Jasper Johns (b. 1930)
Jasper Johns (b. 1930)


Jasper Johns (b. 1930)
signed, titled and dated 'J. Johns TARGET 1960' (lower center)
graphite, paint brush and dry watercolor cakes on paper in wood frame
8 3/4 x 5 3/4 x 2 1/2 in. (19.7 x 13.9 x 6.4 cm.)
Executed in 1960.
The Estate of Ileana Sonnabend, acquired directly from the artist
By descent to the present owner
M. Crichton, Jasper Johns, New York, 1994, p. 83 (illustrated).
Princeton Art Museum, Princeton University; Austin, Archer M. Huntington Art Gallery, University of Texas and Minneapolis, Walker Art Center, Selections from the Ileana and Michael Sonnabend Collection: Works from the 1950s and 1960s, February 1985-March 1986, p. 53, no. 19 (illustrated).
Washington, D.C., National Gallery of Art and Kunstmuseum Basel, Jasper Johns: an Allegory of Painting, 1955-1965, January-September 2007, pp. 100 and 163, no. 42 (illustrated in color).
Philadelphia Museum of Art and London, Barbican Centre, Dancing Around the Bride: Cage, Cunningham, Johns, Rauschenberg and Duchamp, October 2012-June 2013, p. 402 (illustrated in color).

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Sara Friedlander
Sara Friedlander

Lot Essay

The intimately-scaled yet conceptually daring Target is a witty, irreverent embodiment of Jasper Johns’ early work. Created in 1960, the piece illustrates one of the best known symbols of the artist’s career. Along with the flag, the target is arguably Johns’ most important recurring motif. During the crucial period of 1955 to 1961, Johns completed over twenty-five paintings and drawings of the target, including the iconic Target with Four Faces of 1955, now in the Museum of Modern Art. The inherently flat design of the target allowed Johns to straddle the precarious middle ground between representation and abstraction, which critics alternately praised and reviled when the targets were first exhibited. Target illustrates the key principles of Jasper Johns’ early work, with an impudence that recalls Duchamp and a spontaneity that evokes John Cage. The piece depicts a target that Johns has delineated in five concentric circles, precisely rendered in delicate graphite upon a soft white ground. Titled “TARGET 1960,” Johns has signed the piece but invites the viewer to complete the work, leaving a space for the viewer’s name with a blank line. He includes the tools of his trade—a paint brush and three watercolor discs in red, yellow and blue. In what might be seen as a wry commentary on the overblown gestural abstraction of the Abstract Expressionists, Target illustrates the playful and provocative way that Johns reinvigorated the craft of painting for the second half of the twentieth century.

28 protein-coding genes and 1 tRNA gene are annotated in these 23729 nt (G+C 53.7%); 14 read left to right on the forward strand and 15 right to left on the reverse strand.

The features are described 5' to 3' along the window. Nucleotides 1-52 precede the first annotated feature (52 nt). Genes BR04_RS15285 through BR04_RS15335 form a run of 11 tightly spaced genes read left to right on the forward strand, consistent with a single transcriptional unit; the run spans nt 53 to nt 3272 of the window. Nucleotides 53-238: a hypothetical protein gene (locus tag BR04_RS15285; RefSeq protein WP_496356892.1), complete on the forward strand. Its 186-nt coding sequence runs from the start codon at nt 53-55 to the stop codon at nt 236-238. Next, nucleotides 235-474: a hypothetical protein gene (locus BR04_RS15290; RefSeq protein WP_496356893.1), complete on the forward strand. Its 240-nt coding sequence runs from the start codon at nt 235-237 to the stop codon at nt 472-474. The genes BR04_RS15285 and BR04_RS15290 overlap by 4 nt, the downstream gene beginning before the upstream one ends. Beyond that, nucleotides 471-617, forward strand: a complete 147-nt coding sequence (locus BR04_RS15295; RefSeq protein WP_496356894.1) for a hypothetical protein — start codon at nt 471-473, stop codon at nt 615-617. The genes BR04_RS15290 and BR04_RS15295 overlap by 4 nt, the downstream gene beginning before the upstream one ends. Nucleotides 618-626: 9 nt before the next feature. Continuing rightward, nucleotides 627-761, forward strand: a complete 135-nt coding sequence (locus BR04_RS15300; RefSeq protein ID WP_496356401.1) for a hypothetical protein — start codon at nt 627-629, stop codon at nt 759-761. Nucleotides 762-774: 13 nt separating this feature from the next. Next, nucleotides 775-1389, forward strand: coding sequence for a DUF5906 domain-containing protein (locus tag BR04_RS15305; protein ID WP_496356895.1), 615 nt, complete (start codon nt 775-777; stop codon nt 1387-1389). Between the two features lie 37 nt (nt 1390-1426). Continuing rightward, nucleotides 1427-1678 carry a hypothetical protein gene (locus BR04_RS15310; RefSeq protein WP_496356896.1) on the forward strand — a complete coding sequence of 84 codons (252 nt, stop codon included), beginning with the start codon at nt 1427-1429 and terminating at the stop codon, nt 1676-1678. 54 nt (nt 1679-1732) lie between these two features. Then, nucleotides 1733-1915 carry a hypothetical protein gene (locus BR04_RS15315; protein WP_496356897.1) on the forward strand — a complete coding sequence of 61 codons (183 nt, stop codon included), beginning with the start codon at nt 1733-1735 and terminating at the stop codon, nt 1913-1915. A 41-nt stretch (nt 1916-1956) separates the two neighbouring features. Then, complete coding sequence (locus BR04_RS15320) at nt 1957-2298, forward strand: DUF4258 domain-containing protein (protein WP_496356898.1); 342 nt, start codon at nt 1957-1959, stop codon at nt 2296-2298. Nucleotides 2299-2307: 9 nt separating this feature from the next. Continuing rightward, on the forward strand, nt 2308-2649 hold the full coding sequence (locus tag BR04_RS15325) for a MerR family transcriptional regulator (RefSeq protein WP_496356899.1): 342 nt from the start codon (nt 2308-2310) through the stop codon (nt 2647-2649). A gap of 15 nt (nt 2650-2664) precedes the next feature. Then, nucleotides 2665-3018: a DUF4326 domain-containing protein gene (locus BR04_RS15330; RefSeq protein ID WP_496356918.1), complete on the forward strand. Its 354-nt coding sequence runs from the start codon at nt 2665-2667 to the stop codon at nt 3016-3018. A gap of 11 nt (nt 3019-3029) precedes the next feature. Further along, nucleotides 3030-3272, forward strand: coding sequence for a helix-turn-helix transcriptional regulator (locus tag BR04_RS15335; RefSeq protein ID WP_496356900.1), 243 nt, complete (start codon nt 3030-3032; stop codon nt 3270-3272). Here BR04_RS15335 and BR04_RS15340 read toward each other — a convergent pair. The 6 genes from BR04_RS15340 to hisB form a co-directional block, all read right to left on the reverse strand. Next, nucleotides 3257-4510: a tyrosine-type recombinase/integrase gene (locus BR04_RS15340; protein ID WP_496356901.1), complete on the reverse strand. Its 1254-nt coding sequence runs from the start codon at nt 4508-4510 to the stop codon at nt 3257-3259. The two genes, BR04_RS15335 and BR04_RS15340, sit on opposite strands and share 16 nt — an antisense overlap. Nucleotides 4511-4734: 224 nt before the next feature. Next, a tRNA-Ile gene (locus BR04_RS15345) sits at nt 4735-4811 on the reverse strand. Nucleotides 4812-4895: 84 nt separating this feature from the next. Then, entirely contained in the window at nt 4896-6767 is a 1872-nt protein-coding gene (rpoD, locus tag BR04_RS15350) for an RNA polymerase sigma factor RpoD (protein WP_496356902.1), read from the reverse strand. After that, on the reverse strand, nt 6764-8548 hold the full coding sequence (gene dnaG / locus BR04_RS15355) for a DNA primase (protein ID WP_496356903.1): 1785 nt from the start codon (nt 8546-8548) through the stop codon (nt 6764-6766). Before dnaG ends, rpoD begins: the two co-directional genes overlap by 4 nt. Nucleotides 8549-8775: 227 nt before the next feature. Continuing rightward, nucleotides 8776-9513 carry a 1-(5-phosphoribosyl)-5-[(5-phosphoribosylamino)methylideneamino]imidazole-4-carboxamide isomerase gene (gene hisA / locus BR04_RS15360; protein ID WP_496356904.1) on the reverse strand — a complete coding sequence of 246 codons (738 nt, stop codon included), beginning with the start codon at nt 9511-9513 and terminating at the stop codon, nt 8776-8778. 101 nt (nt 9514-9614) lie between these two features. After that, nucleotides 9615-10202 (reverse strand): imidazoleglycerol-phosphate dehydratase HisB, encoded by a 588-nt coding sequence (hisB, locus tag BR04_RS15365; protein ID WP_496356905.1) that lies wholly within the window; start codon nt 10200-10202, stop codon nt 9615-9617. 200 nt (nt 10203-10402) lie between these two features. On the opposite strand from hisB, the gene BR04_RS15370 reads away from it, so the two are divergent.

Johns’ early work investigated the nature of painting during a highly-charged era in which the technique and approach of the Abstract Expressionists had given way to a string of second-generation artists who lacked the emotional gravitas of de Kooning and Pollock, leaving the practice of painting itself in a state of upheaval and doubt. The nearly impossible task of painting during this strained era was taken up with seriousness and determination by Johns, who was at that time living in a loft on Pearl Street in Manhattan. He created the first target painting in 1955, Green Target, which was exhibited at the Jewish Museum a few years later, where it was seen by Leo Castelli. Upon visiting Johns’ studio shortly thereafter, Castelli was so impressed by his work that he immediately offered him a solo show at his gallery. He recalled: “I walked into the studio, and there was this attractive, very shy young man, and all these paintings. It was astonishing, a complete body of work. It was the most incredible thing I’ve ever seen in my life” (L. Castelli, quoted in M. Crichton, Jasper Johns, New York, 1994, p. 36).